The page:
Convinced you don’t like musicals? Have a read of this and think again.
Musicals are like onesies; they come in all shapes and sizes, and everyone pretends to buy them ‘ironically’. But most of the time, you still come off looking like a dickhead. Sadly, there are some actual film-tastic opportunities being shunned because of preconceptions and pride surrounding the genre. From a film lover’s perspective, the musical contains twice as much substance as a standard movie for your ears and eyeballs to feast on, which should surely be an obvious selling point. So why has the musical collectively gained such a negative and repellent reputation?
From a film lover’s perspective, the musical contains twice as much substance as a standard movie for your eyes and ears to feast on
Well perhaps one factor is that, for years, we’ve been force fed the same regurgitated musical concepts, and the same productions in various forms, becoming more predictable or nauseatingly cheesy. The ‘jazz hand’ has become a parody of itself, and is now a ironically none-ironic staple in the stereotypical ‘Musical’. It might also be accurate to suggest that there is a generational aspect at play. The musical was being produced in abundance between the 1930s-70s, as opposed to now. To boot, the classic, ‘wholesome’ screen musicals such as Annie, South Pacific and The Sound of Music (despite being thoroughly dated) are still being promoted as the poster child for the genre.
Much like creepy adult baby-grows, I’m sure they have their place in the world. But as with life itself, everything must evolve to stay alive. Thankfully, it has. Although it just seems to have happened in small doses, and in secret. Over recent years, some real cinema gems have sprung up out of the musical genre, but were quickly swept to the wayside by assumption. It’s hard to deny that there has been some utter toss produced under the same umbrella, but the same can also be said for regular cinema. The key is to put your feelings aside, and sift out the roses from the thorns. To set the ball rolling, below are a few musicals which are not only bearable, but worthy of your precious time.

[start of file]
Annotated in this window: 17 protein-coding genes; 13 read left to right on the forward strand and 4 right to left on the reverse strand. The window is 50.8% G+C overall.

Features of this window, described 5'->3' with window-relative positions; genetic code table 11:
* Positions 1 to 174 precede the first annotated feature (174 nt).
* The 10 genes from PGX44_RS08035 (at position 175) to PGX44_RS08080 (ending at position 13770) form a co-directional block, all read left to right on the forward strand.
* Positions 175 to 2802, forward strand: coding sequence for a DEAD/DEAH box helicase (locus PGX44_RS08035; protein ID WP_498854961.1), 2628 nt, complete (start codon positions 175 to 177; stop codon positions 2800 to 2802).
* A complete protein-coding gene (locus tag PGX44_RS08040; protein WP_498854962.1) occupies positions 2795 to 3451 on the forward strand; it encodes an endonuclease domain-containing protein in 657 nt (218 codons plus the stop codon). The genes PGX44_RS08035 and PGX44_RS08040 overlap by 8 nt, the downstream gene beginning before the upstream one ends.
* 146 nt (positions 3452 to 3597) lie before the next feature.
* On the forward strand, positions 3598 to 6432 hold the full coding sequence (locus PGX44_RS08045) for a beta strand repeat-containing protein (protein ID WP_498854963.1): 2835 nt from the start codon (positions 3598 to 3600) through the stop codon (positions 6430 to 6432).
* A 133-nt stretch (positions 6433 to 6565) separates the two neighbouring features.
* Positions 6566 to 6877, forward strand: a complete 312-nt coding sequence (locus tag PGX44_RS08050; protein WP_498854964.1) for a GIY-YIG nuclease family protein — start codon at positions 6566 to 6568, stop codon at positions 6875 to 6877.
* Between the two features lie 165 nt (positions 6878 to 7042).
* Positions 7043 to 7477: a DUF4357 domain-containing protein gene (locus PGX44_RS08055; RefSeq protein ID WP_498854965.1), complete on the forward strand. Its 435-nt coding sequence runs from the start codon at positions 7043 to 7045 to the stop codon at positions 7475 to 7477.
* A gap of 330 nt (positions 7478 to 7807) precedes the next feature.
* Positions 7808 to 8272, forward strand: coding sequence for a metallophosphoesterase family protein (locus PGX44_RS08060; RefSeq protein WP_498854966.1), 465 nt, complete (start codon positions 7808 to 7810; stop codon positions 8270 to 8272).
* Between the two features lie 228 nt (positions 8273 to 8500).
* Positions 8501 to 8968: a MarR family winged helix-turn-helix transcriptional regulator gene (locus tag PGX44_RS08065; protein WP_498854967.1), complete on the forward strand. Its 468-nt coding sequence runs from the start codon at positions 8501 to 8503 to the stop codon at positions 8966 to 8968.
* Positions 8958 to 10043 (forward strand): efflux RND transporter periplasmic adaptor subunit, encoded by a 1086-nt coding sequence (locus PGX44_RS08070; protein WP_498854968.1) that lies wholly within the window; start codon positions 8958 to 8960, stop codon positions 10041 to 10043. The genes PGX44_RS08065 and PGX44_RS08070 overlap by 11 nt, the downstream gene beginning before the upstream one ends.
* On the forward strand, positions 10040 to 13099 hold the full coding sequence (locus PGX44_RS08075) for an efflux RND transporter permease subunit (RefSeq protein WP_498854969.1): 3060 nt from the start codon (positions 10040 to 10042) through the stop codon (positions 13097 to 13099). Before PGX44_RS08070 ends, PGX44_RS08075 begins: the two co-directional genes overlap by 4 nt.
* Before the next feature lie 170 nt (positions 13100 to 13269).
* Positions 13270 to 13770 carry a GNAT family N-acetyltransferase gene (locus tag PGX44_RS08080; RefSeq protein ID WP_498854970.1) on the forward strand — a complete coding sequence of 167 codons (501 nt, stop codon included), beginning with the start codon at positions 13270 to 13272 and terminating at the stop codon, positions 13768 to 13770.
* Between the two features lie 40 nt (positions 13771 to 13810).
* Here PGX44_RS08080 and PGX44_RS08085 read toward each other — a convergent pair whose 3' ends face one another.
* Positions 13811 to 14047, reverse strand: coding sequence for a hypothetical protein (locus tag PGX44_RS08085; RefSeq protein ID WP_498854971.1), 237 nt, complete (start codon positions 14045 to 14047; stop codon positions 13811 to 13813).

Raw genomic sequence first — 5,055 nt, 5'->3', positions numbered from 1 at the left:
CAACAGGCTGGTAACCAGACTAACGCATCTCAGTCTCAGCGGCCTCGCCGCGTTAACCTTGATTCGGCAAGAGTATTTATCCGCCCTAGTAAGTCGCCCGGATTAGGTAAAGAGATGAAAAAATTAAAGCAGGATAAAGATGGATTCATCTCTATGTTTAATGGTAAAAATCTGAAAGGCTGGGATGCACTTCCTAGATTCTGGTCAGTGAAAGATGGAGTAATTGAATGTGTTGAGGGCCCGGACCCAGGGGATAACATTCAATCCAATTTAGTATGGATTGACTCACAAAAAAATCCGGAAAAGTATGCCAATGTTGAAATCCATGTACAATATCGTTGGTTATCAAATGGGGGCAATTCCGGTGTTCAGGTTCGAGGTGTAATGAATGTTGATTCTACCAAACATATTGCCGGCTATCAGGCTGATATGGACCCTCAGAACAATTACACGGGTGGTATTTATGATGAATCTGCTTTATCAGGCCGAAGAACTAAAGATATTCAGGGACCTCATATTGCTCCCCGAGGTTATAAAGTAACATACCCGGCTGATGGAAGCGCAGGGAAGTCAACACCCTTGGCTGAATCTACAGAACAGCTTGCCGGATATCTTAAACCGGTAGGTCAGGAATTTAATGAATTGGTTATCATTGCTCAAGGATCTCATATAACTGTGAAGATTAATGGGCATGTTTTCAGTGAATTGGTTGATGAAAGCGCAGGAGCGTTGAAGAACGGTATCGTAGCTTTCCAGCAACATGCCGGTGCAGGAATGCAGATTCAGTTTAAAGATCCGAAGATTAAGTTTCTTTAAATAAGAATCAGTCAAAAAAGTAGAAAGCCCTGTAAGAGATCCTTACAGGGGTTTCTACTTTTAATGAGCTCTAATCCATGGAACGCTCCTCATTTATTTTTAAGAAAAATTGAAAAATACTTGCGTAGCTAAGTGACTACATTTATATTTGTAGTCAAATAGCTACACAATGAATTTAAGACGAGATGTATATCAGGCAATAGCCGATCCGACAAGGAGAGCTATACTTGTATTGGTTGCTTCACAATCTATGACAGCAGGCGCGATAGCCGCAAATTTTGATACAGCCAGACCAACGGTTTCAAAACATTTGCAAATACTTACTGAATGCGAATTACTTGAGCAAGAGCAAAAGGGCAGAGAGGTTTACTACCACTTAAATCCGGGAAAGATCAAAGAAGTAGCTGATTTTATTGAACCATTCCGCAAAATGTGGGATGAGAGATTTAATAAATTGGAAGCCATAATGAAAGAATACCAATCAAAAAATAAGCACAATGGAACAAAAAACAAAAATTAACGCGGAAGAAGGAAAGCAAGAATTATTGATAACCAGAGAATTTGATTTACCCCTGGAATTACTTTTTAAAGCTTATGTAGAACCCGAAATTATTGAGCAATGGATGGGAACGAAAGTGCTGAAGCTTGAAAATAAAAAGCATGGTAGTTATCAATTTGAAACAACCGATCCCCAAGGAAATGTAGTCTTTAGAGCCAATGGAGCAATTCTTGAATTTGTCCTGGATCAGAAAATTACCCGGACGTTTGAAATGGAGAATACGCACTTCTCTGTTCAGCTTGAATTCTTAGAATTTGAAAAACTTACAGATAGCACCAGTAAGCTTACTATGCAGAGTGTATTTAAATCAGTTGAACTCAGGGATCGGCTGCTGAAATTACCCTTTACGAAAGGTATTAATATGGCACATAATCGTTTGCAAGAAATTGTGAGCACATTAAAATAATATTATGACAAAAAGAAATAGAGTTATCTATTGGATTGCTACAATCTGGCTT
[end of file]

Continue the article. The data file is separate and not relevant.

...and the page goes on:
Although one from the archives, this is still sharp, relevant and slightly debauched, tackling issues from excess to abortion. A somewhat mis-sold musical, Cabaret has a relatably current, unhinged lead character, living an unhappy existence masked in makeup and alcohol. The 1930s setting may be very ‘last century,’ but with such a prominent vintage revival happening over the last five years, this is the perfect choice for anyone who enjoys the darker side of glamour. The music is aptly cabaret-esque, making the numbers themselves blend into the body of work, and therefore pretty inoffensive to the anti-musical viewer.
Repo! The Genetic Opera
Repo! The Genetic Opera is a truly guilty pleasure, with the benefits of pleasure far outweighing the guilt. This vaguely futuristic cult film is set entirely to music, with every last line sung by the characters (hence the ‘opera’). But don’t be afraid, film-ites: this movie has quirks, humour and surprises by the bucketload. With the tongue-in-cheek decadence and insanity of The Rocky Horror Picture Show, it caters for the slightly camp and wild, but the unique storyline (bastardised by Hollywood smarm in 2010 for Repo Men) also gives it the strength to stand alone as an enjoyable film. Its surprises come in the form of a heartfelt twist, the bizarre success of a mish-mash cast (including Sarah Brightman and Paris Hilton), and Anthony Stuart Head’s freaking incredible voice.
Across the Universe
Although heavy on the music aspect, the music in Across the Universe is – at the end of the day – by The Beatles. Surprisingly well translated into more contemporary numbers, these nostalgic songs fit comfortably into the story, which is set on a fun, evocative backdrop of 1960s New York in the era of bohemia, psychedelia and the Vietman War. Although there are some cleverly choreographed ‘routines’ there is no dancing to speak of, meaning: no painfully coordinated bunnyhops or so-called spontaneous spirit fingers. A cool cast is understated and breezy, with Eddie Izzard and Bono making smile-worthy cameos as pretentious leaders of Transcendentalism. Some nice details from the era pop up throughout the film.
Once may be the perfect gateway film for those who are still too dubious to indulge in an outright musical. Despite undoubtedly ticking all of the boxes for a musical, Once is so down-to-Earth that it would be easy to forget it belonged to the genre at all. The numbers are mostly performed live, veiled by the sneaky disguise of busking, which makes the music feel completely organic to the film. Very much a basic, ‘no frills’ film, this modern day tale of relationships, friendships and choices could well be the one to stimulate your musical interest. The songs, admittedly, aren’t blow-your-mind catchy, but the movie’s personality makes up for what it lacks in tune.
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Featured image: Icon Film Distribution
Inset images: Allied Artists; Lionsgate; Columbia; Icon Film Distribution